by Ralf Ruckus
[deutsch | english | português] – The Polytechnic University (PolyU) in Hong Kong was under police siege for more than a week. The interviewed protester is in his early 20s, belongs to left-wing circles, and has been active in the movement for months. The interview took place on November 24, days after he had left the besieged campus. He describes not only the clashes and the series of other events during the siege but also the role of politicians, teachers, and social workers in pursuading protesters to surrender.
RR: Let’s talk about how all his began. On Thursday, November 14, PolyU was occupied, and barricades were built inside. So how and when did the confrontations with the police start?
They started on Saturday outside the main gate on Cheong Wan Road. First it was more sporadic, but it lasted and continued on Sunday. I got to the streets around PolyU on Sunday afternoon. At that time, the campus was used by protesters to store their material, change clothes, get a rest, or receive medical help. It was around 9 or 10 p.m. that night that the police announced that they had blocked the entrance of PolyU, and that is when the siege started.
What happened at that time inside the university campus?
Until 11 p.m., I stayed outside the campus for most of the time, but I saw that when front-liners got hit by the water cannon with colored pepper spray water they were taken inside the campus and first aiders would help them wash and change clothes. Others were making Molotov cocktails. The canteen was operating and functioning. You could get water and food, and in other sections they also handed out battery chargers, daily necessities, etc. It was organized really well and all done and provided by protesters themselves. The material had been brought in before the siege started.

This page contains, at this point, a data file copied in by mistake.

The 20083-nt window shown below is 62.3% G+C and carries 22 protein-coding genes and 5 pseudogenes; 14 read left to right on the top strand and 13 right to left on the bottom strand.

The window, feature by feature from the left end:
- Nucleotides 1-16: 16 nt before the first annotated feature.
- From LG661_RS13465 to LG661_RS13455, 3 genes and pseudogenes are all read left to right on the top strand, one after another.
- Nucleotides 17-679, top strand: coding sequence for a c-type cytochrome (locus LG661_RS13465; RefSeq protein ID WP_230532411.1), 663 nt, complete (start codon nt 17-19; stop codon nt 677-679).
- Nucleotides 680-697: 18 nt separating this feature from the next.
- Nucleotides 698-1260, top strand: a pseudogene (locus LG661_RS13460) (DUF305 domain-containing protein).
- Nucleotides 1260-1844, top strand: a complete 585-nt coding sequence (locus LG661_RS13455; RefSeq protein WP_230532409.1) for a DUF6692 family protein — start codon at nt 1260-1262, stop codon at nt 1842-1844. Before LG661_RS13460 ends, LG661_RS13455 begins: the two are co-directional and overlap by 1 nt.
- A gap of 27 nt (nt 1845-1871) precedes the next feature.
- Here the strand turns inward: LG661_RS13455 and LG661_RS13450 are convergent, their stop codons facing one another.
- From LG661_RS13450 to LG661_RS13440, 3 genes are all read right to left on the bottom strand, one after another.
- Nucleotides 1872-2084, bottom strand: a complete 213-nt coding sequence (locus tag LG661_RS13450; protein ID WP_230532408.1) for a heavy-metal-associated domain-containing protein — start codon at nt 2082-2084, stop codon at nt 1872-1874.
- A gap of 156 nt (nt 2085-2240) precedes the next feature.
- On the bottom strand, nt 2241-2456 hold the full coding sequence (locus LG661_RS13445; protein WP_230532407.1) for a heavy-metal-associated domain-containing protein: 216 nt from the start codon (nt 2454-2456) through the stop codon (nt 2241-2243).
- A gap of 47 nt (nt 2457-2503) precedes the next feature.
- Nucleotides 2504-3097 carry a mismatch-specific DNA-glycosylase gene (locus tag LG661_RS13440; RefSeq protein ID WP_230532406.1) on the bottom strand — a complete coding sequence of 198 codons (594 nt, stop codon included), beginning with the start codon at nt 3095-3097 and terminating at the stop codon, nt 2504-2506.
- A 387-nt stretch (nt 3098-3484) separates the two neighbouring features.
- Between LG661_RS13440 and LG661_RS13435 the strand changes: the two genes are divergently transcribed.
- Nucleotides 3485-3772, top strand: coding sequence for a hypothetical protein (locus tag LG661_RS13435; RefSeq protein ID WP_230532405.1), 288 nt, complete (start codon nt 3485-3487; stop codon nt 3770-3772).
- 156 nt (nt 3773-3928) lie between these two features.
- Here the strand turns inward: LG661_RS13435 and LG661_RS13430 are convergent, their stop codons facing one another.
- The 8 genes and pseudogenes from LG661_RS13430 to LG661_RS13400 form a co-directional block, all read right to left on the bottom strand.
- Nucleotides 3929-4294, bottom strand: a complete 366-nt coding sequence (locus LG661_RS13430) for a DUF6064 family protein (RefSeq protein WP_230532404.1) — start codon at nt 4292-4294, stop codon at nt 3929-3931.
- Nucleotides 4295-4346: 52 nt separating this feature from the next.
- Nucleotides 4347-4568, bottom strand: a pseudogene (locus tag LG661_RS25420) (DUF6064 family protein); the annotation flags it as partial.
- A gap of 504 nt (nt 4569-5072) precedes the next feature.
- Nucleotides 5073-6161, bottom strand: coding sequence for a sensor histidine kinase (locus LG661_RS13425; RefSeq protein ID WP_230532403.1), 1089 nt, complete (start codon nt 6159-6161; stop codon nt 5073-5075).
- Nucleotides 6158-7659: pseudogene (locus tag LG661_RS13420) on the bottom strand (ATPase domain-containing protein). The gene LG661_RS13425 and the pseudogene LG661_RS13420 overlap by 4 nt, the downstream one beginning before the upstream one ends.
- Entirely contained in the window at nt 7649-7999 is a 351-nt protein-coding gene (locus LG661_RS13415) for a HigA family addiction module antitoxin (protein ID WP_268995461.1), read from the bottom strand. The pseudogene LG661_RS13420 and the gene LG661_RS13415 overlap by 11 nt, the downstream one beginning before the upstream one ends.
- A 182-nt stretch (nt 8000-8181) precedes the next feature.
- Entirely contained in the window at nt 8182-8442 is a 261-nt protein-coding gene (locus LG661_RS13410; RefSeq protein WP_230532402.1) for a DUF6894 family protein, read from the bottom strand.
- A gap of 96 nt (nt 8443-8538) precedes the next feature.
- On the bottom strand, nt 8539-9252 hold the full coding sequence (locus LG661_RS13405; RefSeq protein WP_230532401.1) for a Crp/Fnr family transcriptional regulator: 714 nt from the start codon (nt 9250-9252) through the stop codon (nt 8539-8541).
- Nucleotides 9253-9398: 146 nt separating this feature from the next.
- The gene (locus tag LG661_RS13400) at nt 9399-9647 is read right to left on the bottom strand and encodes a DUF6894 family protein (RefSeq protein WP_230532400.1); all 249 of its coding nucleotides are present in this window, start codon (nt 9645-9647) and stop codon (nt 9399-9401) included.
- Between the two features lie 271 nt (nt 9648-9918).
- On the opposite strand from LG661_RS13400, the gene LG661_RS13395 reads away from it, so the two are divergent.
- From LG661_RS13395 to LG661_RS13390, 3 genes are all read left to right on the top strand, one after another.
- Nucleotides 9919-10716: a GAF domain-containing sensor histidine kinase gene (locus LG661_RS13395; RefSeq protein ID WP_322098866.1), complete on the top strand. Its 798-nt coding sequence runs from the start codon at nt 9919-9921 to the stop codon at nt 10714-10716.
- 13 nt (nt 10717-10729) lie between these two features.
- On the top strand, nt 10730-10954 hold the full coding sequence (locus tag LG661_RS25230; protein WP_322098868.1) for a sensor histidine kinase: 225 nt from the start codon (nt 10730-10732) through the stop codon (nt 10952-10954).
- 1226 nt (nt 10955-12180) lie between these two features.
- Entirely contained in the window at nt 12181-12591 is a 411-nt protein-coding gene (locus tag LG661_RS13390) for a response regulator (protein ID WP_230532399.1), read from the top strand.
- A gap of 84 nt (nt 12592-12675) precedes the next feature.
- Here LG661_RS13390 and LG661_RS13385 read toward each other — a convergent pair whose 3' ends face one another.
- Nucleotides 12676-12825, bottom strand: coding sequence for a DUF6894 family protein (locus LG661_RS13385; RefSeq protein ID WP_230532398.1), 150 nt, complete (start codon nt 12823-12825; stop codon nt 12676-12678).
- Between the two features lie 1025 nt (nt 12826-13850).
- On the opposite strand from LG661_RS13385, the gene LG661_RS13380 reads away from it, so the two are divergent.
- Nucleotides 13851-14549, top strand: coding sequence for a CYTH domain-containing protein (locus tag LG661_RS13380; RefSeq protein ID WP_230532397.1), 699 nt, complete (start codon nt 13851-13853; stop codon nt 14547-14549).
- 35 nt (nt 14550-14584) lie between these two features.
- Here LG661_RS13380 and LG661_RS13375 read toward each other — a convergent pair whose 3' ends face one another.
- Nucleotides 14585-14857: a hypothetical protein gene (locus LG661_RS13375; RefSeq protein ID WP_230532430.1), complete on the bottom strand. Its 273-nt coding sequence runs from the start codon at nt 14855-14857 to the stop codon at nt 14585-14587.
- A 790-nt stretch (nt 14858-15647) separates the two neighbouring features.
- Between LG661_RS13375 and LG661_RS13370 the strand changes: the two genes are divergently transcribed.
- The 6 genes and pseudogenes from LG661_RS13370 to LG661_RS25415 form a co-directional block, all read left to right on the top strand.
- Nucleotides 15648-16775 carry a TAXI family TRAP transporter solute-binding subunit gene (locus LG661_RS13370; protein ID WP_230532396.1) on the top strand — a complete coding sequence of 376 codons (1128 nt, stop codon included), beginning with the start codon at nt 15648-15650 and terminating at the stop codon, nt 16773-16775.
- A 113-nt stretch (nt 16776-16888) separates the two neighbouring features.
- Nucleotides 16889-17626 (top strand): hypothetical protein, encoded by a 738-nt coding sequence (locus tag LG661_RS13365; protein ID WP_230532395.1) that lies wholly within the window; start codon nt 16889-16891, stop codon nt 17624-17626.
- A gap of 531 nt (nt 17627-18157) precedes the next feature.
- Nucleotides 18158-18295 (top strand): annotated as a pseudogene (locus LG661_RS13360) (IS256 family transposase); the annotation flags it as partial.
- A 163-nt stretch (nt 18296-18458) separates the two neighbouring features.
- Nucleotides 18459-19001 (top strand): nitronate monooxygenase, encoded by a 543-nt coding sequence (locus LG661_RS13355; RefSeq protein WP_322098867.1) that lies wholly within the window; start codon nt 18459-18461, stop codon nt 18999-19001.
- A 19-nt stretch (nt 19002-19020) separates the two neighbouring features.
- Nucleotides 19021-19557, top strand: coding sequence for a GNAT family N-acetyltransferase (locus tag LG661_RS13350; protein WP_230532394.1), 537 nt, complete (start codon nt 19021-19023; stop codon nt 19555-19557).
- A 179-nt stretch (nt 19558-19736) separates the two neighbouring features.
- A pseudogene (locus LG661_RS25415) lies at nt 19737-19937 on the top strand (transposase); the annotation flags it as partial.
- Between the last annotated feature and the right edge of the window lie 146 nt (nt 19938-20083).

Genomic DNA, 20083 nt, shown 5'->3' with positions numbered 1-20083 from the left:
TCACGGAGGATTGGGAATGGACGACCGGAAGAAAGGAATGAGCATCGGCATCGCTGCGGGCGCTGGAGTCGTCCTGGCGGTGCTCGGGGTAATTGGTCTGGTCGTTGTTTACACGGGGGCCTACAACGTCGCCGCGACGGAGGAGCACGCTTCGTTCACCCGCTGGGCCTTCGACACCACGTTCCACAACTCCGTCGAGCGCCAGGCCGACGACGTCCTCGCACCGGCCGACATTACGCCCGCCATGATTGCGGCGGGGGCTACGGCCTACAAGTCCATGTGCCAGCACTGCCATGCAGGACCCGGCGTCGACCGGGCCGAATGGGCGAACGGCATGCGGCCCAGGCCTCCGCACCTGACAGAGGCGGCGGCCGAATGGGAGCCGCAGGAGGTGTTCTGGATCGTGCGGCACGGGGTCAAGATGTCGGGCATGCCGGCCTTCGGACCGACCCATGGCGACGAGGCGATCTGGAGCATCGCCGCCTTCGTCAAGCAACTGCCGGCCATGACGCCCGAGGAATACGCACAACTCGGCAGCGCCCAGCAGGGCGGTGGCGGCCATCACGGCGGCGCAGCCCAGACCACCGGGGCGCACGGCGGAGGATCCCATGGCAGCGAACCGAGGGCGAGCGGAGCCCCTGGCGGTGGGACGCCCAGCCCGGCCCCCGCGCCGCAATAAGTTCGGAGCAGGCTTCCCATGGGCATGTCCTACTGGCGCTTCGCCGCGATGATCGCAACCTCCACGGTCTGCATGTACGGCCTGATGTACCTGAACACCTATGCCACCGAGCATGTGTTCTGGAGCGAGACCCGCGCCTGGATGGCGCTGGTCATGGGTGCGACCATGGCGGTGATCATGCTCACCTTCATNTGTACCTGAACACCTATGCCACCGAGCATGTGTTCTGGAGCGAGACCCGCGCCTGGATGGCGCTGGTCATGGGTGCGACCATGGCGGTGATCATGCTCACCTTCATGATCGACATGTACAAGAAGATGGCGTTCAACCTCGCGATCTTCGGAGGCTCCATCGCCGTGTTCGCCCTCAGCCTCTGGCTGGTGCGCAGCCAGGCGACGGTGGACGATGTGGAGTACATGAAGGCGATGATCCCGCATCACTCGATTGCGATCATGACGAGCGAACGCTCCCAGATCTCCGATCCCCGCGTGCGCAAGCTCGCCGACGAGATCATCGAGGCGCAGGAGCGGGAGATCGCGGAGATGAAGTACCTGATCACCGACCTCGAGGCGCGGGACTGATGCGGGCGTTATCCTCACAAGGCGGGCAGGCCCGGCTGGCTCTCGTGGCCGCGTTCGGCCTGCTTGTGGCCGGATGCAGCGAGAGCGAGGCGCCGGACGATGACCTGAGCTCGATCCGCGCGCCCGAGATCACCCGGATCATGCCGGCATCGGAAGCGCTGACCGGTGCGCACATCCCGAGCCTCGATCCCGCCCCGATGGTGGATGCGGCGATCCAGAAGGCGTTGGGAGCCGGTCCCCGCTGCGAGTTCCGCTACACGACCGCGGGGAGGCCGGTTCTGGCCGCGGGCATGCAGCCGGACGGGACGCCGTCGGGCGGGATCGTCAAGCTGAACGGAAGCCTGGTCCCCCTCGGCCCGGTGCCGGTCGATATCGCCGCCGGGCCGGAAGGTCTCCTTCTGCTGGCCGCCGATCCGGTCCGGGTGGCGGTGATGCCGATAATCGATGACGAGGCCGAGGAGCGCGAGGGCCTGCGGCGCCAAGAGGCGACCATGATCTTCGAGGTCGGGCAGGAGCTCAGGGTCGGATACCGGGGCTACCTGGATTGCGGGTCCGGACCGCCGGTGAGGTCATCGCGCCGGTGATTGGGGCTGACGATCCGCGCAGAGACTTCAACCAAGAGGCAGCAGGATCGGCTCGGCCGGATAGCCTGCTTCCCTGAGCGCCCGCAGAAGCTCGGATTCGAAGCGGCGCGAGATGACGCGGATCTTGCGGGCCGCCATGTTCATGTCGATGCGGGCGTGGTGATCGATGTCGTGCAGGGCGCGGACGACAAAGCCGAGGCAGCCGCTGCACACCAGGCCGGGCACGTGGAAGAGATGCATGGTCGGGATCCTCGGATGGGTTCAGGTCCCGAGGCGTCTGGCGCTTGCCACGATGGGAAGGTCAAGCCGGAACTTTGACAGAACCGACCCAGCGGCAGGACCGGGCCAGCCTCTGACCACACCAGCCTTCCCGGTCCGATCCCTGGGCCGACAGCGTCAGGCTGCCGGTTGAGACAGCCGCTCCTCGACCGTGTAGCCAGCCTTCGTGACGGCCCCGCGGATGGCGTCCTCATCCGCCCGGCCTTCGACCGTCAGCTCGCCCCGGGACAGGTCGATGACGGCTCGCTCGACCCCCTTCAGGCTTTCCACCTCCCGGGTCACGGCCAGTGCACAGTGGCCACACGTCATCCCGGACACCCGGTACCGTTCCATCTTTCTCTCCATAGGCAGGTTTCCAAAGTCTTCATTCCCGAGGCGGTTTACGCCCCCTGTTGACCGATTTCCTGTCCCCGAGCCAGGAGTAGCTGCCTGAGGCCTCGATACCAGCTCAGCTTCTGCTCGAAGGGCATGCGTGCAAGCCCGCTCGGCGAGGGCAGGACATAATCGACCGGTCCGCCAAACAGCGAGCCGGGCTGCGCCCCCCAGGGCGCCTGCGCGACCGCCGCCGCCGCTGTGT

When the fighting began on Sunday, did people expect that the police would try to surround the campus and start a siege?
Nobody expected a siege. That day, there were two separate confrontations outside the campus on Cheong Wan Road. One took place close to the intersection of Cheong Wan Road and Chatham Road, just opposite the PLA barracks. The front-liners there fought the police from the afternoon until around midnight. The police attacked once in a while with water cannons and armored cars, and the people had to defend themselves against these attacks and keep the line. I stayed around there until about 8pm.
Another group of front-liners was fighting on the other side of Cheong Wan Road, near the foot-bridge to Hung Hom station, on the bridge over the highway. That is were the armored car was repeatedly hit by Molotov cocktails, as you could see in the news. I spent the rest of the evening on that side. At 9 or 10 p.m., the protesters set a road block alight, and there was a huge fire. The fighting was more intense there, also because the armored car was chasing down the bridge, trying to burst through the barricade. If that would have happened, it would have been very dangerous as people had to flee down the bridge.
During those clashes, there was a structure of scouts up in the buildings on campus observing the situation, and they asked people at the front-line to move to certain areas, for instance. The front-liners did not always follow the instructions, though. Scouts did, for instance, ask people to retreat from the intersection of Chatham Road as they thought that place was not good for setting up a defense, but front-liners would not accept and stayed there.